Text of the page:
Daedalus: A Recap

Hi, Michelle here! This is cross-posted to my blog.

So there’s a game I’ve been working on (or rather, it’s been simmering on the back burner) for *mumble* years now. It’s a cyberpunk game called Daedalus. You see, I wrote a setting way back in the 2000s for a company called Guardians of Order, which was published in their Ex Machina book — there were four cyberpunk settings and mechanics for their system. My setting, the aforementioned Daedalus, was pretty kindly regarded, and I was pretty proud of it. When Guardians folded, I got the rights back in lieu of payment for other debts, and we called it good.

Cue Life. (Life enters, pursued by a bear.)

Time passes, as it does, and in the interim I lived in Seattle and did a whole bunch of work for various other people and finished my bachelors degree. Then I moved to Cleveland, went to grad school, got married, and finished my doctorate. Gosh, it sounds so simple when I say it like that. Anyway, in the midst of all that, my husband Matthew and I started our own game company — Growling Door Games. Since I owned Daedalus and it had made a bit of a dent in the market, I wanted to do something with it. So we worked on it a bit and contracted some work, since I was in grad school and couldn’t devote the time to it that I’d wanted. In the end, my lack of availability at the time stalled the project, and it went on the back burner until I could get enough free time to work on it. Turns out, that required finishing my degree.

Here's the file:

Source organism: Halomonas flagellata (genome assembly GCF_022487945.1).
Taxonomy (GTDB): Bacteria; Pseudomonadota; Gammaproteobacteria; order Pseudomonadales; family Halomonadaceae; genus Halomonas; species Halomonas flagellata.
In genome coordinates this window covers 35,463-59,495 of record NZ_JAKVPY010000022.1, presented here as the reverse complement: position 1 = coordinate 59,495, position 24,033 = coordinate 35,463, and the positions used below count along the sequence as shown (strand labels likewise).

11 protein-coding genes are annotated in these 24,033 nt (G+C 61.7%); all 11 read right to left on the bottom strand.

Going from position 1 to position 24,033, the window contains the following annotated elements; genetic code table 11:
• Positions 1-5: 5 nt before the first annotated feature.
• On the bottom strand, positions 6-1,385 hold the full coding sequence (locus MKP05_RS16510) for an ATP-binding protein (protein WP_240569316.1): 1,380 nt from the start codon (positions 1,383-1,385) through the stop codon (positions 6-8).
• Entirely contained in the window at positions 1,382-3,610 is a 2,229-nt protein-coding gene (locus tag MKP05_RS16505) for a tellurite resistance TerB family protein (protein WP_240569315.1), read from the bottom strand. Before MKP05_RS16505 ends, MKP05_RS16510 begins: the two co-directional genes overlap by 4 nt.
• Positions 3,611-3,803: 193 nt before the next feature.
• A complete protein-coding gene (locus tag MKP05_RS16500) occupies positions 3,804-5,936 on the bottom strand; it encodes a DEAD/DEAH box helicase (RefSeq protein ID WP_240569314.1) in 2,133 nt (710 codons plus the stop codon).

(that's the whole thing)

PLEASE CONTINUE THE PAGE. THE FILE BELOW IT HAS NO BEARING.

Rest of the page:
So now my degree is done and Daedalus has grabbed my attention once more. The product is moving ahead. It is going to be a significant product, if a bit of a weird one. You see, there’s an narrative arc to this game, in addition to the ability to do what you want at various points. I’ve probably played too many video games and took my inspiration from that, but that’s not a bad thing. I’ve come to think of it as my personal “triple axle,” meaning the jump that no one else does. This book will be a thing no one else does. Whether that’s for good reason or not… I suppose we’ll see, assuming I land it without a wobble.
This game has changed a bit over time. That’s actually a good thing. Anything that you keep so long as a concept needs to evolve and find new ground, or else it goes stale from lack of connection. One of my biggest challenges in picking this back up, honestly, has been finding a new way of relating to the material. The world is so different from the 2000s. What was scary then isn’t necessarily scary now, and vice versa. I feel very strongly that games in general (and cyberpunk in specific) needs to establish an emotional connection in order to be successful. It’s always a cold world begging for warmth, even if that comes from burning everything down to get it. So I had to find that heart in order to move forward — and I think I have, and it’s tremendously exciting.

This book will contain:

  1. A section going over the setting, providing the base information needed to play any or all of the included options.